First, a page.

As a rule of thumb, the dose of hypnotic agents can be reduced by 30–50% in ICU patients with hemodynamic instability. Furthermore, the use of neuromuscular blocking agents (NMBAs) allows a reduced dose of hypnotic agents to be used, thus minimizing their significant hemodynamic side effects. Given the potential hemodynamic instability of critically ill patients, we generally restrict our induction medications to a short-acting benzodiazepine (e.g., midazolam 0.5–2 mg IV) and a hypnotic agent (e.g., ketamine 0.5–1.5 mg/kg IV). Etomidate also has a reasonable hemodynamic profile; however, we generally avoid it given the concerns of adrenal suppression [22] and safety in patients with septic shock [23]. Given these concerns, the use of ketamine is enjoying a resurgence as an induction agent for hemodynamically unstable patients [24]. Ketamine may increase the cerebral metabolic rate of oxygen (CMRO2), cerebral perfusion pressure (CPP), and intracranial pressure (ICP) [25]. However, more recent evidence suggests that ketamine, while maintaining CPP, has no appreciable effect on ICP [26]. Thus, although ketamine has traditionally been avoided as an induction agent in patients with traumatic brain injury (TBI), it may in fact be the ideal hypnotic agent in this population. We avoid propofol as an induction agent due to its significant negative inotropic and peripheral vasodilatation effects. When compared to etomidate and thiopental, propofol is associated with increased risk of hypotension with induction [27].

Neuromuscular blocking agents are used during RSII to help prevent retching and to provide a better view of the glottis. NMBAs should be used only if the clinician is confident that he/she can (1) intubate the airway and (2) mask ventilate in case of intubation failure. If unsure, the airway should be secured through an “awake” or spontaneously breathing technique. There are essentially two NMBAs available for RSII in the critically ill patient: succinylcholine and rocuronium. Succinylcholine is a depolarizing muscle relaxant that provides excellent intubating conditions in 60s at a dose of 1–1.5 mg/kg. However, succinylcholine is contraindicated in patients with malignant hyperthermia, hyperkalemia (serum potassium ≥5.0 mEq/l), burns, stroke, spinal cord injury, multiple sclerosis, Guillain-Barre syndrome, degenerative or dystrophic muscular diseases, and prolonged immobilization [28]. Rocuronium is a nondepolarizing NMBA that can be used when succinylcholine is contraindicated. While the evidence comparing succinylcholine to rocuronium is conflicting, succinylcholine appears to provide better intubating conditions compared to rocuronium [29, 30]. If required, rocuronium at a dose of 1.0 mg/kg appears to provide acceptable intubating conditions by 60s [31, 32].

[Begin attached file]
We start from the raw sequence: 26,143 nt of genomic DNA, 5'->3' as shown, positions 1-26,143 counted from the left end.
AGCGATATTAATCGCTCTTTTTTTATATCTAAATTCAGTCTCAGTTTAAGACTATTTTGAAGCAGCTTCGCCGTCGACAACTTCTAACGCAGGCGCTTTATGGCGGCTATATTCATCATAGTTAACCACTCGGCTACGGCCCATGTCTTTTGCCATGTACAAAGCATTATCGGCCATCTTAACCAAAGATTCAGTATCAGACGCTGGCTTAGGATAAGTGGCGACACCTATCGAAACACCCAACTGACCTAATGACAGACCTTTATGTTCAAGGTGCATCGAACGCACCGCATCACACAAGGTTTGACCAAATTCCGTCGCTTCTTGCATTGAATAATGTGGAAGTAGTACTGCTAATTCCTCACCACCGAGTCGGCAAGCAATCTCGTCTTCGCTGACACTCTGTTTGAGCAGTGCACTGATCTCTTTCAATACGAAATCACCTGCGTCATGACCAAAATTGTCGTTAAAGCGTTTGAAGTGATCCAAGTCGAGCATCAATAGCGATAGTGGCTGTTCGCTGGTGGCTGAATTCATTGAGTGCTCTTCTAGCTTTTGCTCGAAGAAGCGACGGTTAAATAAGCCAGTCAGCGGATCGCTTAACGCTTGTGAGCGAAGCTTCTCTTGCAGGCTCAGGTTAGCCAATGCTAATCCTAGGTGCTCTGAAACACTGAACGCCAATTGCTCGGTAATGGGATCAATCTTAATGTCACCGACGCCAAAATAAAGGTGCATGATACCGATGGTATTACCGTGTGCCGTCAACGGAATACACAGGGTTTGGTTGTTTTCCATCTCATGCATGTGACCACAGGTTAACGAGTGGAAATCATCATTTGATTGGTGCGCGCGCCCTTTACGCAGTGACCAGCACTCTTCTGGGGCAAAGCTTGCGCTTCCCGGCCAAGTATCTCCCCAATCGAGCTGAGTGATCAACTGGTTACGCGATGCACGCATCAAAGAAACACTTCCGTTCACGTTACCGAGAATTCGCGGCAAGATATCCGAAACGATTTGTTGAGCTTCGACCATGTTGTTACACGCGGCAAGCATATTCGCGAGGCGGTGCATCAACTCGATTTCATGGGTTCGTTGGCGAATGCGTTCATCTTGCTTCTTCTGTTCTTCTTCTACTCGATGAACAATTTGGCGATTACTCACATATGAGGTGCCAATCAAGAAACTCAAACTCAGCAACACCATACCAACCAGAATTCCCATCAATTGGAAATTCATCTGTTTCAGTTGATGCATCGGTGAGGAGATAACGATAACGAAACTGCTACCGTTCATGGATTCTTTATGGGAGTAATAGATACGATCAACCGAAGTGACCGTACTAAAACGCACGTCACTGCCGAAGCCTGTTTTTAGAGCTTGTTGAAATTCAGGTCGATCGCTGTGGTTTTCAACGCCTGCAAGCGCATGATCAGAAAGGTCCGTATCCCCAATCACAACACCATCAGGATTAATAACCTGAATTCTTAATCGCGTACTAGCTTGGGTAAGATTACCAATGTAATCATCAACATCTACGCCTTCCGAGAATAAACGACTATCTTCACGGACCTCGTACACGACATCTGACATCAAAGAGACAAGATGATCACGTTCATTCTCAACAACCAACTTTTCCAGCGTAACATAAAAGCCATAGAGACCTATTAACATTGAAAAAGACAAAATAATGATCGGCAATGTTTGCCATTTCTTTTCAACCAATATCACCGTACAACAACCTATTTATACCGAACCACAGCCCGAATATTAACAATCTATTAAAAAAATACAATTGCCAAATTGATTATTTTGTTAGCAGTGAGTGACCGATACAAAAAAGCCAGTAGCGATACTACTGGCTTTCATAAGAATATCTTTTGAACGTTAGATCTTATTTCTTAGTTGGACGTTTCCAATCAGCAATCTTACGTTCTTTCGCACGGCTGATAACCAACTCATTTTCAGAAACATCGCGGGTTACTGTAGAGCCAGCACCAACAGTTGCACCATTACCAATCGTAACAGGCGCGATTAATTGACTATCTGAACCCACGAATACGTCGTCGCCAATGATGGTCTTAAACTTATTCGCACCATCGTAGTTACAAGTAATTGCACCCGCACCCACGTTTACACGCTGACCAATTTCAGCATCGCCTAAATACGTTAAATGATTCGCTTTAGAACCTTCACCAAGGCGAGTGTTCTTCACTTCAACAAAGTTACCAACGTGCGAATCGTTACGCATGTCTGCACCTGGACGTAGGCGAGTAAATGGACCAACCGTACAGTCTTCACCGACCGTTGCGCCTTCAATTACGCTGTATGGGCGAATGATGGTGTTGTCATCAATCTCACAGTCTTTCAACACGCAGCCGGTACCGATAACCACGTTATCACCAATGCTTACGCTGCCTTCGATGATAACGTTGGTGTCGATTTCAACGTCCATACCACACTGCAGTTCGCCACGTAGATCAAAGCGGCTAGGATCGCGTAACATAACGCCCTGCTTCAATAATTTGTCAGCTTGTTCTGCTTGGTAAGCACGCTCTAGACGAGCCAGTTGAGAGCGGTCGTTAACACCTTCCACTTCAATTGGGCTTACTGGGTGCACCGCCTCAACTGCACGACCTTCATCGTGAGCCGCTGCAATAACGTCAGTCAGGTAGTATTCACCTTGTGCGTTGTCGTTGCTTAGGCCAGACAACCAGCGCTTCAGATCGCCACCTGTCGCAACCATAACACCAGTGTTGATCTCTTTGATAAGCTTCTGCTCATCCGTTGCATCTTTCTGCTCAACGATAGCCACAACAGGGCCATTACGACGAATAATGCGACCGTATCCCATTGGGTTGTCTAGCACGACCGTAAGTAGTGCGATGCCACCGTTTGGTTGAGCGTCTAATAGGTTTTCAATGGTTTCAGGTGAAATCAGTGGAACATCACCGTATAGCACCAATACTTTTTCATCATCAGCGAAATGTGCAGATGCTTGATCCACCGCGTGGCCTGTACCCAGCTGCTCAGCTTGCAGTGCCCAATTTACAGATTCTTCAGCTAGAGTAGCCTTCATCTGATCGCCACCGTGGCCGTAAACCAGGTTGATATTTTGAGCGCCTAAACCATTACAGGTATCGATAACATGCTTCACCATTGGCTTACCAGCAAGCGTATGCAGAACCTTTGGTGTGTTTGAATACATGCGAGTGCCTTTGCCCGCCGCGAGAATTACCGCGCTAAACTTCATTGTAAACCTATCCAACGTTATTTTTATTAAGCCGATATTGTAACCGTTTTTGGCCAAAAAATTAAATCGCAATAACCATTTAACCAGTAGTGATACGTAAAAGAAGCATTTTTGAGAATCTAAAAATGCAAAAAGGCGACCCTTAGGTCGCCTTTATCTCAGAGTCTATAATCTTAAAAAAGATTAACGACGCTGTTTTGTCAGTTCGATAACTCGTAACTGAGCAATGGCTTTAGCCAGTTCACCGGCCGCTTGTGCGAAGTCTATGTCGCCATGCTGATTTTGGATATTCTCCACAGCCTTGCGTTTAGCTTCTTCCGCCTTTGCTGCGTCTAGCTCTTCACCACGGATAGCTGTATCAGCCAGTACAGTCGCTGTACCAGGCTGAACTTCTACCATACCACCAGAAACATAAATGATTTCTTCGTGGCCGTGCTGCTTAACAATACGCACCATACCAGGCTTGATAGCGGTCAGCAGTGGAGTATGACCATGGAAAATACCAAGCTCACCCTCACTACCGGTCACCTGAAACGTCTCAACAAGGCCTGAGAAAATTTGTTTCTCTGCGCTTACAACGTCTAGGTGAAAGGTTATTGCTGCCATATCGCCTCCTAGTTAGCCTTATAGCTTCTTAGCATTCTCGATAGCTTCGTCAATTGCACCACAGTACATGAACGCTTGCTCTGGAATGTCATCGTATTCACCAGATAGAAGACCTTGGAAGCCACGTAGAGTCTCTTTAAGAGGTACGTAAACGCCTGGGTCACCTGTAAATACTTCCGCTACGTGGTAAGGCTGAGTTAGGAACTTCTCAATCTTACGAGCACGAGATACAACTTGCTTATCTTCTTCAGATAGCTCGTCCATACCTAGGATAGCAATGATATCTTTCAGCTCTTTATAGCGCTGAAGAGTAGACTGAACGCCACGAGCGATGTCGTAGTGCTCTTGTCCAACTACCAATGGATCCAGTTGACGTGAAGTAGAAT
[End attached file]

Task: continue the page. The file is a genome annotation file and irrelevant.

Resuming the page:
Finally, depending on the clinical circumstances, many RSII algorithms advocate pretreatment with either lidocaine or an opioid (e.g., fentanyl) 3 min prior to pharmacologic paralysis [33]. Although evidence is lacking, lidocaine and fentanyl are thought to attenuate the rise in intracranial pressure with laryngoscopy. Thus, they are often used in pretreatment for RSII in patients with TBI. However, these agents can also cause hypotension [34] which itself is associated with worse outcomes in TBI [35, 36]. Because this strategy increases complexity and is without obvious clinical benefit, we generally avoid pretreatment in RSII in critically ill patients. However, there are certainly circumstances where the clinician may feel their use is justified, e.g., in patients who are severely hypertensive and with tachycardia where exacerbation of these hemodynamics could be detrimental (e.g. cocaine intoxication, acute myocardial ischemia or pheochromocytoma).

Controversies in RSII: Cricoid Pressure and Mask Ventilation